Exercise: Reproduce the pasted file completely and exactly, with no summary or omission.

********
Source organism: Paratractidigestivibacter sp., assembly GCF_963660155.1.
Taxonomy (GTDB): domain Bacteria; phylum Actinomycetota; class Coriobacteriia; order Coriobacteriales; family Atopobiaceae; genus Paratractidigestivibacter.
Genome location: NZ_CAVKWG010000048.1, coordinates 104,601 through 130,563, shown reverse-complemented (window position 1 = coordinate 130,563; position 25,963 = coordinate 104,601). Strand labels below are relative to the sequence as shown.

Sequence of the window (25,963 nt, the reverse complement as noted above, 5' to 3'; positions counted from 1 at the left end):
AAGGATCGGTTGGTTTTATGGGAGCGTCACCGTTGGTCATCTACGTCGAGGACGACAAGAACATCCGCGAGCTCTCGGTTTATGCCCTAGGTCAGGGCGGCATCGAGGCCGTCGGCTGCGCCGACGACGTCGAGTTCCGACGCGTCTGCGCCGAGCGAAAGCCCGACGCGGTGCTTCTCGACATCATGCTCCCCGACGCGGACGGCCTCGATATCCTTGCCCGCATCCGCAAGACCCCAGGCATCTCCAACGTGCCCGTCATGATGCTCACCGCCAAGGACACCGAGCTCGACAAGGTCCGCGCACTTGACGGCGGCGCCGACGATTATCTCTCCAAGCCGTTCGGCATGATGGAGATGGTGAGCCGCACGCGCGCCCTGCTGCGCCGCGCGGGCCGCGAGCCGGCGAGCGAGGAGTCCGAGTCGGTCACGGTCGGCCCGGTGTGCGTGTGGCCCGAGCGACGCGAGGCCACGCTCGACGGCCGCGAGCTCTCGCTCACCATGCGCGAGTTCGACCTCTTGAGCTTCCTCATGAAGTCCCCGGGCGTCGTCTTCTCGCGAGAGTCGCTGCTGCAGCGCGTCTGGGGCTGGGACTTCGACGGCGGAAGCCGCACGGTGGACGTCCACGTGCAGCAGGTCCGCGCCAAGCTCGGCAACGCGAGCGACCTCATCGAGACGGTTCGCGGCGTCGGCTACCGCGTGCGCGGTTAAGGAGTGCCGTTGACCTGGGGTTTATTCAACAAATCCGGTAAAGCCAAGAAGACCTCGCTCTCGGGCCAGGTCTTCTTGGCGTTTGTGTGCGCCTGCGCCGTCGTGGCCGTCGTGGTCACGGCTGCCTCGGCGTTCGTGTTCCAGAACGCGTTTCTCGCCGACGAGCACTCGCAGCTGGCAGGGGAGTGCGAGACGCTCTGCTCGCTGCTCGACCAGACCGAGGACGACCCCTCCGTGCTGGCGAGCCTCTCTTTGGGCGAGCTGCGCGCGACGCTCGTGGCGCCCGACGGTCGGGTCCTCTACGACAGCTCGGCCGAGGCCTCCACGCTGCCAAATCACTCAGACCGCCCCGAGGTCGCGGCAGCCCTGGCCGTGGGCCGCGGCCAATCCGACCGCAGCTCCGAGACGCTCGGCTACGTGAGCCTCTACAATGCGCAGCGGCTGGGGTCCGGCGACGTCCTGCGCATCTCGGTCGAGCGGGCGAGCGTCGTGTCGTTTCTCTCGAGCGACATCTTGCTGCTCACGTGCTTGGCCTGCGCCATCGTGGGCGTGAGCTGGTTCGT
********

Source organism: Paratractidigestivibacter sp., assembly GCF_963660155.1.
Taxonomy (GTDB): domain Bacteria; phylum Actinomycetota; class Coriobacteriia; order Coriobacteriales; family Atopobiaceae; genus Paratractidigestivibacter.
Genome location: NZ_CAVKWG010000048.1, coordinates 104,601 through 130,563, shown reverse-complemented (window position 1 = coordinate 130,563; position 25,963 = coordinate 104,601). Strand labels below are relative to the sequence as shown.

Sequence of the window (25,963 nt, the reverse complement as noted above, 5' to 3'; positions counted from 1 at the left end):
AAGGATCGGTTGGTTTTATGGGAGCGTCACCGTTGGTCATCTACGTCGAGGACGACAAGAACATCCGCGAGCTCTCGGTTTATGCCCTAGGTCAGGGCGGCATCGAGGCCGTCGGCTGCGCCGACGACGTCGAGTTCCGACGCGTCTGCGCCGAGCGAAAGCCCGACGCGGTGCTTCTCGACATCATGCTCCCCGACGCGGACGGCCTCGATATCCTTGCCCGCATCCGCAAGACCCCAGGCATCTCCAACGTGCCCGTCATGATGCTCACCGCCAAGGACACCGAGCTCGACAAGGTCCGCGCACTTGACGGCGGCGCCGACGATTATCTCTCCAAGCCGTTCGGCATGATGGAGATGGTGAGCCGCACGCGCGCCCTGCTGCGCCGCGCGGGCCGCGAGCCGGCGAGCGAGGAGTCCGAGTCGGTCACGGTCGGCCCGGTGTGCGTGTGGCCCGAGCGACGCGAGGCCACGCTCGACGGCCGCGAGCTCTCGCTCACCATGCGCGAGTTCGACCTCTTGAGCTTCCTCATGAAGTCCCCGGGCGTCGTCTTCTCGCGAGAGTCGCTGCTGCAGCGCGTCTGGGGCTGGGACTTCGACGGCGGAAGCCGCACGGTGGACGTCCACGTGCAGCAGGTCCGCGCCAAGCTCGGCAACGCGAGCGACCTCATCGAGACGGTTCGCGGCGTCGGCTACCGCGTGCGCGGTTAAGGAGTGCCGTTGACCTGGGGTTTATTCAACAAATCCGGTAAAGCCAAGAAGACCTCGCTCTCGGGCCAGGTCTTCTTGGCGTTTGTGTGCGCCTGCGCCGTCGTGGCCGTCGTGGTCACGGCTGCCTCGGCGTTCGTGTTCCAGAACGCGTTTCTCGCCGACGAGCACTCGCAGCTGGCAGGGGAGTGCGAGACGCTCTGCTCGCTGCTCGACCAGACCGAGGACGACCCCTCCGTGCTGGCGAGCCTCTCTTTGGGCGAGCTGCGCGCGACGCTCGTGGCGCCCGACGGTCGGGTCCTCTACGACAGCTCGGCCGAGGCCTCCACGCTGCCAAATCACTCAGACCGCCCCGAGGTCGCGGCAGCCCTGGCCGTGGGCCGCGGCCAATCCGACCGCAGCTCCGAGACGCTCGGCTACGTGAGCCTCTACAATGCGCAGCGGCTGGGGTCCGGCGACGTCCTGCGCATCTCGGTCGAGCGGGCGAGCGTCGTGTCGTTTCTCTCGAGCGACATCTTGCTGCTCACGTGCTTGGCCTGCGCCATCGTGGGCGTGAGCTGGTTCGT